Lawn Grass and Leaf Salads

By November 13, 2019 Veterinary Advice

By Dr. Leslie Ross D.V.M. B.Sc. 

Lawn grass and plant leaf snacks tantalize many dog and cat palates. Research to date seems to indicate that this is the main reason why pets will frequently seize the opportunity to munch on various types of lawn and field grass, especially if it is fresh and succulent, as is spring grass.  However, some pets will eat grass or plants for reasons other than gustatory for example, because of mild stomach upsets or as a stress-relieving activity from over-excitement or conversely, boredom.  A few pets may munch on grass obsessively due to persistent gastrointestinal disorders such as gastric hyperacidity, gastric reflux or chronic inflammatory bowel disease.

Although, recreational grass and plant-leaf eating is not in and of itself harmful there are some elements of risk involved if this kind of snacking is allowed without supervision.    For example, there may be occasions where there are toxic plants in the grazing area, which could possibly be ingested along with a mouthful of grass. Another potential risk might be the ingestion of worm eggs or other parasites such as Giardia from contaminated grass or soil. or the ingestion of chemically treated grass.  A quite common risk for indoor cats is their unintentional access to toxic houseplants. 

Simple preventive measures to deter overzealous munching when dogs outdoors include ensuring that the dog is not overly hungry at the time of his outside access, and having him on a leash when traversing tempting greenery. Appetizing treats can serve well as a distractive influence to keep the dog focused on these rather than on succulent patches of grass.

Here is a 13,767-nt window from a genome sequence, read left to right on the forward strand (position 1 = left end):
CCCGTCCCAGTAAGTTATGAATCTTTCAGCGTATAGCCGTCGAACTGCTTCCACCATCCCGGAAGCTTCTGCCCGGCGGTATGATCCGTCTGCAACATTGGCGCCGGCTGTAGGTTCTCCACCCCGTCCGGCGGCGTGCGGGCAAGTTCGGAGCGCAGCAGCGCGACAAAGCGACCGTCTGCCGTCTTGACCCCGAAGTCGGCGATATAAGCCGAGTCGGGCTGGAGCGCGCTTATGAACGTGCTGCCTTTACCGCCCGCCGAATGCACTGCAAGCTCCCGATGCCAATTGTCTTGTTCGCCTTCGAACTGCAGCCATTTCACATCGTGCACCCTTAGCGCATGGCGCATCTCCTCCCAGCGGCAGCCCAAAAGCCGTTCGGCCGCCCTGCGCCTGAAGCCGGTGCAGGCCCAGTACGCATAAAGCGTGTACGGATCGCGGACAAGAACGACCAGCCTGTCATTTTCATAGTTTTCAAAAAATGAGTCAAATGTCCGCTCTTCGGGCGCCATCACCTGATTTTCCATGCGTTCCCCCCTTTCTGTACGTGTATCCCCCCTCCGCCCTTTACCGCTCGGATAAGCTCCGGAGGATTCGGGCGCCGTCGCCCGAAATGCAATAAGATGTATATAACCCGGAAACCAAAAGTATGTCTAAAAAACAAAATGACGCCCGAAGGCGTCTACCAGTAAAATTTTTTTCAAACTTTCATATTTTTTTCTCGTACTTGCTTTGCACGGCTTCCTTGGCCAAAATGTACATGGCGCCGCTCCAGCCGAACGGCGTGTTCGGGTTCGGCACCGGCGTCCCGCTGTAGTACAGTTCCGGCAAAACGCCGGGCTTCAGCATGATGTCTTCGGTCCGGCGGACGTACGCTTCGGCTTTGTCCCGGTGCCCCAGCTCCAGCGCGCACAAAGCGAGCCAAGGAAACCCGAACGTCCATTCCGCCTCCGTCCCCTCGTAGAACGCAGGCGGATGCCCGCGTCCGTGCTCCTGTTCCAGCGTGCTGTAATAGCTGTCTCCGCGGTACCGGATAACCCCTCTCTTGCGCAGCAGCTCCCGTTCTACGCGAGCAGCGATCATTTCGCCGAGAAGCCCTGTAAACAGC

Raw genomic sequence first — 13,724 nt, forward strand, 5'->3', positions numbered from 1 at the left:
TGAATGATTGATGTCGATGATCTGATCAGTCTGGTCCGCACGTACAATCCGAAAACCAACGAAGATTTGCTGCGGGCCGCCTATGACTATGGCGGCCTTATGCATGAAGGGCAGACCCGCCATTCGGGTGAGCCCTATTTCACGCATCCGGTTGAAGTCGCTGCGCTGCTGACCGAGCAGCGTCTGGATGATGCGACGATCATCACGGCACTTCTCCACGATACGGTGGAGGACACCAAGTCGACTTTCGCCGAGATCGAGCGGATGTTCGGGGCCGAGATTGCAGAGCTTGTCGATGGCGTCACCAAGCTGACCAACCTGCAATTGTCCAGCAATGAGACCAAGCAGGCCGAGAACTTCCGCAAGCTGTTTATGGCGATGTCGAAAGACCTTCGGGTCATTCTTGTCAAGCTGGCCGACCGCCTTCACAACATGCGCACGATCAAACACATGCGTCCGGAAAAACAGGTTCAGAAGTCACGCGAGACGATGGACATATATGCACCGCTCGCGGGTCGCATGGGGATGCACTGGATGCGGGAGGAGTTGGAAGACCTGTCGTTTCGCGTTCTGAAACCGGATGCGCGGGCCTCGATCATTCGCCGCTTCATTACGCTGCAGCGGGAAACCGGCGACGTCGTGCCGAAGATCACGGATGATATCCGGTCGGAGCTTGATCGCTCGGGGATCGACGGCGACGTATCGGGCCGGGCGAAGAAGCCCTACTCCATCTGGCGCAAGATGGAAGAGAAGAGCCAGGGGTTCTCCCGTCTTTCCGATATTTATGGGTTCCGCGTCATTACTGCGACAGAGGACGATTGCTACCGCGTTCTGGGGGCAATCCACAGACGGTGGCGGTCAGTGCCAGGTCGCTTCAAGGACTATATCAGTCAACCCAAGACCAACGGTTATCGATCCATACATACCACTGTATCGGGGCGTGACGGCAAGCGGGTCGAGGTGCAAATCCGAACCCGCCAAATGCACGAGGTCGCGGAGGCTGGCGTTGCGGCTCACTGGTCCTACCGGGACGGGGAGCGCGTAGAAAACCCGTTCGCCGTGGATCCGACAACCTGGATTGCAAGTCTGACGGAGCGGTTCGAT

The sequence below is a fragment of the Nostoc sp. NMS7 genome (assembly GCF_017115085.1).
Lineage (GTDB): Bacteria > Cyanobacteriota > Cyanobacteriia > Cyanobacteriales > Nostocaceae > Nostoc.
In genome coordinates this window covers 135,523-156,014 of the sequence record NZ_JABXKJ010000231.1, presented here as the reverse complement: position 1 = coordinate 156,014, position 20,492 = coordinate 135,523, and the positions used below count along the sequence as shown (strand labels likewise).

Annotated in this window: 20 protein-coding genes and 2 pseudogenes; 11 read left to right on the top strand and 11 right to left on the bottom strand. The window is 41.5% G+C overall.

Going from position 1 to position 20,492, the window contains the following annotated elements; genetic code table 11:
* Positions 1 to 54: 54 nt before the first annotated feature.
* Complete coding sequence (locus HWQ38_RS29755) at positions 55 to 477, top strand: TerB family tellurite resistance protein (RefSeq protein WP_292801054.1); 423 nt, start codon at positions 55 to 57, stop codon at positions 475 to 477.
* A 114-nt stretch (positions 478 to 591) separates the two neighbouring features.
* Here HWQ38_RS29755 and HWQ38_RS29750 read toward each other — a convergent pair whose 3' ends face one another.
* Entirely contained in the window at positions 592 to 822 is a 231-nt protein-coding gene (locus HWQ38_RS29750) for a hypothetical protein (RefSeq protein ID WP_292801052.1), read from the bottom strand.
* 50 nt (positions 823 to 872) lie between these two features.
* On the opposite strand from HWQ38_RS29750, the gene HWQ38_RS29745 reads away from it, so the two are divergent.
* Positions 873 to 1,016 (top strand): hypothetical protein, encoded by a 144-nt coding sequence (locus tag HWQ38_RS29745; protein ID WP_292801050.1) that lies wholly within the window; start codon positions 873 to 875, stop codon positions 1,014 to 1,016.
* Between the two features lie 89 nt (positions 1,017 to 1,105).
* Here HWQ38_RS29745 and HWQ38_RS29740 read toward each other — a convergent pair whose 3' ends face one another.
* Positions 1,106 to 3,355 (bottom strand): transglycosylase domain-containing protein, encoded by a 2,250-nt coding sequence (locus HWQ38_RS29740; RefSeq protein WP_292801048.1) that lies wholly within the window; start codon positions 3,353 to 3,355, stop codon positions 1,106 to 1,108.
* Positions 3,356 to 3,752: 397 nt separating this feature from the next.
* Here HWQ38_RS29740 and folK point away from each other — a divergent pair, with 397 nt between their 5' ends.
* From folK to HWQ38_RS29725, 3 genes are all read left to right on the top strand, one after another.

Especially for dogs, increasing the fiber content of their daily diet with canned pumpkin or green beans may help blunt the urge to have a “taste of the wild”.    For cats, wild oat grass or oat sprouts may redirect their inclination to munch on tempting plant leaves. 

For pets that are often outside, it is very important to address the risk of parasite-laden grass being consumed. Since this risk is impossible to completely eliminate, regular deworming of pets is highly advised, ideally quarterly.

Of course, seemingly obsessive grass-eating should be a concern to any owner and is definitely a reason to consult with a veterinarian. With this kind of behavior, investigation for more obscure causes is likely to be pursued.  If this becomes an unproductive fishing expedition and all health concerns are eliminated, then supervised grass consumption can be looked at as a relatively harmless pastime for most pets. 

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